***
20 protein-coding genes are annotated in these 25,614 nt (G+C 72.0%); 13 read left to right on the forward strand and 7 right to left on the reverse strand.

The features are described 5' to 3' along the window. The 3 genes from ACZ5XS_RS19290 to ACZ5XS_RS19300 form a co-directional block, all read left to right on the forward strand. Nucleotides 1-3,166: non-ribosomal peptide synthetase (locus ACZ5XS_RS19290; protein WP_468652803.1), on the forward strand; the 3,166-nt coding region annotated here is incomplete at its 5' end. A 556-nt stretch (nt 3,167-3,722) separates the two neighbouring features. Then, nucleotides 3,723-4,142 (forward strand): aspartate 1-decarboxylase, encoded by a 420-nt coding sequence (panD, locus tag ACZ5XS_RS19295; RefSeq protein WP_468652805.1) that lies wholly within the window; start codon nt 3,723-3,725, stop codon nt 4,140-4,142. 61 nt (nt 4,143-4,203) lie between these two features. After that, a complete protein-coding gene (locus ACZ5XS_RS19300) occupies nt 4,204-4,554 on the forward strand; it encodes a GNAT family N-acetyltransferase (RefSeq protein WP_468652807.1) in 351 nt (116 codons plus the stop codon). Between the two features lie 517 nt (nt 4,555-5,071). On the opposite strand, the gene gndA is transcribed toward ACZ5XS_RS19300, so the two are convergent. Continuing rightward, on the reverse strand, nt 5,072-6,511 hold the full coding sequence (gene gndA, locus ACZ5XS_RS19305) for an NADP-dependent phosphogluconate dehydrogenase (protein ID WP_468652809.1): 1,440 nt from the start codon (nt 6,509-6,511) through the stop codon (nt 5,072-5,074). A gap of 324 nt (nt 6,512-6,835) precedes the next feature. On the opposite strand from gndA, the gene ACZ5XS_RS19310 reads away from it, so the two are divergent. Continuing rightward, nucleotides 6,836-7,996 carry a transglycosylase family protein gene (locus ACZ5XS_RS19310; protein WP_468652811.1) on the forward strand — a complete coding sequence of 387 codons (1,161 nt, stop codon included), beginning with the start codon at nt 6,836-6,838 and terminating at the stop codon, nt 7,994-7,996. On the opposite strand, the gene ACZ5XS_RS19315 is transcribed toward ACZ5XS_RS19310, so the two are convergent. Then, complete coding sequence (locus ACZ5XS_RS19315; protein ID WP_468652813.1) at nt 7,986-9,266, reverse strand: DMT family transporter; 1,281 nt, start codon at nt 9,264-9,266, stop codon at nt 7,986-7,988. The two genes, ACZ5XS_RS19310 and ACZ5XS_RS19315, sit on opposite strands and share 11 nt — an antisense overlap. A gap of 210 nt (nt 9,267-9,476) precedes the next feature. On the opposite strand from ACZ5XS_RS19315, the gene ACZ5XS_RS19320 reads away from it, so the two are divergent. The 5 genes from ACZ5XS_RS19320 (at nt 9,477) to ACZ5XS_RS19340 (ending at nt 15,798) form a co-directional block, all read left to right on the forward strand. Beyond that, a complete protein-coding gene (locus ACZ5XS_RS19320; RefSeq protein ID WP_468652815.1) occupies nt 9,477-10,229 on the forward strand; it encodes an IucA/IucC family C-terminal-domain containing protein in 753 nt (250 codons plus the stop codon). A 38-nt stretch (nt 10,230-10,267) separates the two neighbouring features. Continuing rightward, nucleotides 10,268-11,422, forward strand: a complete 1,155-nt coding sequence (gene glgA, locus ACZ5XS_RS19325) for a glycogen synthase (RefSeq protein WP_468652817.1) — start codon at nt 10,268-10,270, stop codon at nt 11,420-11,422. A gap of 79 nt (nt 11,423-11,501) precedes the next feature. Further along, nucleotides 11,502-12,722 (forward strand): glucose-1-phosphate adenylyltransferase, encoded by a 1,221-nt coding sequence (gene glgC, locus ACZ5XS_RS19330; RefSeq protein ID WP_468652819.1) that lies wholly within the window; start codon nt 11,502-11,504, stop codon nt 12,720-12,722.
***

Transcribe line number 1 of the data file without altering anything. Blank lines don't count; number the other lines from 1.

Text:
20 protein-coding genes are annotated in these 25,614 nt (G+C 72.0%); 13 read left to right on the forward strand and 7 right to left on the reverse strand.